After my first year of teaching undergraduate composition at a state university, I have discovered a new pet peeve. Really, the term “pet peeve” doesn’t quite do my frustration justice, but it will have to do for now. Here it is: I can’t stand it when cynical, jaded teachers rant about students not reading enough literature on their own.
Of course, it’s true that most students don’t read – at all. Believe me, I see the consequences of that whenever I sit down to grade papers. But merely complaining about our students isn’t the answer. I really think that many students don’t read on their own because they haven’t found “that book.” You know what I’m talking about, right? It’s the book that opened your eyes and made you want to pick up other books. I’m not embarrassed to admit that my 8th grade English teacher handed me a copy of Ender’s Game by Orson Scott Card and, in doing so, sparked a life-long love of books.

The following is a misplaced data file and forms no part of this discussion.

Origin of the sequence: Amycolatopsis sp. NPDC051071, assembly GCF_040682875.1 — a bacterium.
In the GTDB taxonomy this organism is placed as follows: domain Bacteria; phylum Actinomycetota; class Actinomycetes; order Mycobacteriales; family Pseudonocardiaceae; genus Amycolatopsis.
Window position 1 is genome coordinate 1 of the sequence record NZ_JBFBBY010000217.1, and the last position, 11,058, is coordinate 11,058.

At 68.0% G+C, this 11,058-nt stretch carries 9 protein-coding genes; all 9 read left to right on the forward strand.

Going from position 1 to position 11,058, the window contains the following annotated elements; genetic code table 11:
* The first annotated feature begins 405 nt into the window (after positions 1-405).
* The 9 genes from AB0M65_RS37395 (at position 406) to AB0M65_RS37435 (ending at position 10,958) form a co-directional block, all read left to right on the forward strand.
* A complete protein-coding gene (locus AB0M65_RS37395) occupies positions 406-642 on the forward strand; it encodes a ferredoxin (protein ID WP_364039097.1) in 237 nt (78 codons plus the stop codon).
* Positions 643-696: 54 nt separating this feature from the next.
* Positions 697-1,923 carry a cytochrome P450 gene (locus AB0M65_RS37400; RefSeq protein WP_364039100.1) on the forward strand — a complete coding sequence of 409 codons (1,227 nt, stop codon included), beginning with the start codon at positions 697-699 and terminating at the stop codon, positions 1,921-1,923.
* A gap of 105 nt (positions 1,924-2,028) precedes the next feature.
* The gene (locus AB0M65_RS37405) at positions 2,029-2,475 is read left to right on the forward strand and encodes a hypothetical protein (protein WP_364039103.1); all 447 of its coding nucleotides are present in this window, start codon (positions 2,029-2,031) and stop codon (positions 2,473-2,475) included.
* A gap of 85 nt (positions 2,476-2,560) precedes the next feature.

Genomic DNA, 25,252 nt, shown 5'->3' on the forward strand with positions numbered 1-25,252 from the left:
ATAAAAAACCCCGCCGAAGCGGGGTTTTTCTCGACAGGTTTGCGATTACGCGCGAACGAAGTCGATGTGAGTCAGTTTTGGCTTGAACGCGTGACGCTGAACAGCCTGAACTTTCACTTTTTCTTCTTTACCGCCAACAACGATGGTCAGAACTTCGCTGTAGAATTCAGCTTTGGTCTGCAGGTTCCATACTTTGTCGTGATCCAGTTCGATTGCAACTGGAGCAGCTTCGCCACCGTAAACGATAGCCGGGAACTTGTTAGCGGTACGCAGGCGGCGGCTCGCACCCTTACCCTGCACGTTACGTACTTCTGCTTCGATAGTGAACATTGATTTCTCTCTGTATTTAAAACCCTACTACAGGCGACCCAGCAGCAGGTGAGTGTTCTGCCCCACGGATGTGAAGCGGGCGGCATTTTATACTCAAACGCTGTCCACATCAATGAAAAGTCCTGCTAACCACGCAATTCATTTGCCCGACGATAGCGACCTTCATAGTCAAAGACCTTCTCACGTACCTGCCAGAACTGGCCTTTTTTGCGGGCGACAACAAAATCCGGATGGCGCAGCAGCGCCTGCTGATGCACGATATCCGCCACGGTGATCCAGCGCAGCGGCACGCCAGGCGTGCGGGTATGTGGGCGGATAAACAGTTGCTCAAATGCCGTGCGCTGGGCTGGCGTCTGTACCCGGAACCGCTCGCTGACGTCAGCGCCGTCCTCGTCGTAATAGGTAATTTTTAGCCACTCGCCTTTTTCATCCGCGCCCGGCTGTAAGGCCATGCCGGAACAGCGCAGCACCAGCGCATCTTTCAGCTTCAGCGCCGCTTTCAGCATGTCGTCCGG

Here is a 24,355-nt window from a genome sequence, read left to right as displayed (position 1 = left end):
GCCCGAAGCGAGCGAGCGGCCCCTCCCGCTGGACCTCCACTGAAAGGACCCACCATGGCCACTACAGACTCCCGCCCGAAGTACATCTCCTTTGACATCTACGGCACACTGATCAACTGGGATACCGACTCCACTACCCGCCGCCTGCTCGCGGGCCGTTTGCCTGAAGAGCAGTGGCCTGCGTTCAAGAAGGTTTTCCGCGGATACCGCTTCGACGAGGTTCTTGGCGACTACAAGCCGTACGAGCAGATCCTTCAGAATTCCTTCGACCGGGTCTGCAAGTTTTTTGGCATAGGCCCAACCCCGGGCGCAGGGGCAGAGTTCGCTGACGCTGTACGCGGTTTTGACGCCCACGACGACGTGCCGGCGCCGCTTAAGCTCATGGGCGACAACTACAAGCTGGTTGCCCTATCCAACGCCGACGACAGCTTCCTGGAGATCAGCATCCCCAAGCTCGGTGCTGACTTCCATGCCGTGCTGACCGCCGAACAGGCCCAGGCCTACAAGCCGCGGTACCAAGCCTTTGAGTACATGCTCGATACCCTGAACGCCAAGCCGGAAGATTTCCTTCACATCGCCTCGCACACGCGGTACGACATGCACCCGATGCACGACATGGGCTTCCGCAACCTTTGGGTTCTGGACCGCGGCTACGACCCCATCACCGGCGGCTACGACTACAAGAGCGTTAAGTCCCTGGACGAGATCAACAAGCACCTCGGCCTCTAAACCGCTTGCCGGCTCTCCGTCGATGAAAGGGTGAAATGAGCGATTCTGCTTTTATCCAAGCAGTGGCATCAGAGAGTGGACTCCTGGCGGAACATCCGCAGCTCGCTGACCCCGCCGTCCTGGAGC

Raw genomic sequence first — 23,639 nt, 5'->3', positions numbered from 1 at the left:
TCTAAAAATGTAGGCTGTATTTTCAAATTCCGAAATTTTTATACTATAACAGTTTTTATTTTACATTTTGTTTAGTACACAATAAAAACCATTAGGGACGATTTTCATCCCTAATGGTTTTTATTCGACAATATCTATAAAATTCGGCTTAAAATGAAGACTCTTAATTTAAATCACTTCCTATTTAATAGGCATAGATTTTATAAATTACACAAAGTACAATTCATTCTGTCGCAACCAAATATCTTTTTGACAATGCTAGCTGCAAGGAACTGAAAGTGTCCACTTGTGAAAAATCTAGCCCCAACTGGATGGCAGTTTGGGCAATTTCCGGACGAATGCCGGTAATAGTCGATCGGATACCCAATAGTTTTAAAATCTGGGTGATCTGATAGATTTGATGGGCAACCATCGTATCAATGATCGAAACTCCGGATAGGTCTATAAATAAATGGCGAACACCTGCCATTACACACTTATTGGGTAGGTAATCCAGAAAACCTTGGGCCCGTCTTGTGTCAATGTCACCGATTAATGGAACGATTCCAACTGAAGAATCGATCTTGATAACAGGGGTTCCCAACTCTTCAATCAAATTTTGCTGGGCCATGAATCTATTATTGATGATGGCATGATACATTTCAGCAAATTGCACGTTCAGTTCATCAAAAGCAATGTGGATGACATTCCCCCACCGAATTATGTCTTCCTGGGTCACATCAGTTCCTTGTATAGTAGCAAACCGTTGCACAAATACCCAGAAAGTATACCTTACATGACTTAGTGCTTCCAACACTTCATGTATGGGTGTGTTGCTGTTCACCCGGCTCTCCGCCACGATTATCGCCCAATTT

With this in mind, I recently gave my students a list of books I thought they might like reading. I based my choices on the students’ personalities/interests, subject matter I thought they might relate to as well as quality of the book themselves. Check out my list. Maybe you can share it with your students. Maybe you can add some suggestions. Click on the titles for more info about the individual books.